Tracking applications in Virtual Reality
Virtual Reality (VR) is a computer generated world in which the user can perform tasks using real world movements and actions. The user sees a stereo image and is able to judge distances and proportions. He can also use his hands to manipulate virtual objects. For a realistic interaction with the virtual content, accurate and reliable motion tracking technology is a necessity.
Virtual Reality (VR) is one of the major applications for ART tracking systems.
- High precision to calculate the exact viewpoint and the location of interaction devices
- Low noise leading to a stable virtual image and interaction devices
- Low latency for instant movements in VR and reduced simulator sickness
- Targets designed for stereo glasses
- Flystick for immersive selection and interaction
- Fingertracking for manual manipulation of virtual objects
The following examples are a selection of VR applications supported by ART technology:
In the industrial development process, physical prototypes are increasingly replaced by digital prototypes. To ensure robust decision-making, these prototypes are rendered realistically through the use of head tracking. This allows the user to move around the virtual prototype and to choose his viewpoint. These immersive presentations are performed using Powerwalls or CAVEs.
Especially in the automotive industry, the ergonomics of the future customers are the focus. To test the design of the car in early development phases, where no physical cars are available, the digital data is presented to the user using Head Mounted Displays or in a CAVE. The user gets an impression of spaciousness and uses fingertracking for reachability validations.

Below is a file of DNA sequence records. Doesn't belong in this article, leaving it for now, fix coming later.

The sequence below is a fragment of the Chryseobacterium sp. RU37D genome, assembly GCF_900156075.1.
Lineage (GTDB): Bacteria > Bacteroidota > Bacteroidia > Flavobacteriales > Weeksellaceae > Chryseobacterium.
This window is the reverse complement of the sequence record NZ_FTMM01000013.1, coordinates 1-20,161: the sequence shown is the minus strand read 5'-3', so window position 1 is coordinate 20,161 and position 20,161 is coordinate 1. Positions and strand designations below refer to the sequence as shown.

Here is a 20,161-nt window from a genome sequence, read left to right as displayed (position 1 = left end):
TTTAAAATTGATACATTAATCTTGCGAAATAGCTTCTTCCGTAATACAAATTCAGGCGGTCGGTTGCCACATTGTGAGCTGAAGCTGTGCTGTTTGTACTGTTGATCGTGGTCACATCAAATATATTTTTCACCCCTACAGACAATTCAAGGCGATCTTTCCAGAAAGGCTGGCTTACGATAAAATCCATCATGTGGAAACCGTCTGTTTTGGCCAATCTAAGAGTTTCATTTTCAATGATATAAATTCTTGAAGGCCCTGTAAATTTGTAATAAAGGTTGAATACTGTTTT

The manufacturing process is very cost-conscious. Therefore it is essential to test the assembly in early design phases in order to change the product to achieve an easy assembly. These simulations are usually performed in CAVEs or in front of Powerwalls using head tracking and Flysticks or Fingertracking devices.
Large datasets are very hard to interpret and to understand for non experts. These datasets occur in numerical simulations like CFD or FEM and in the oil and gas industry to explore the sonic datasets of soils. Virtual Reality can be used to efficiently understand, discuss or present these results. In these applications an ART tracking system can be used for head tracking, using a Flystick for navigation.
The ART systems work with most VR software, either directly supported or using one of the standard interfaces for tracking. The ART tracking systems are also compatible with most available codes for VR data analysis.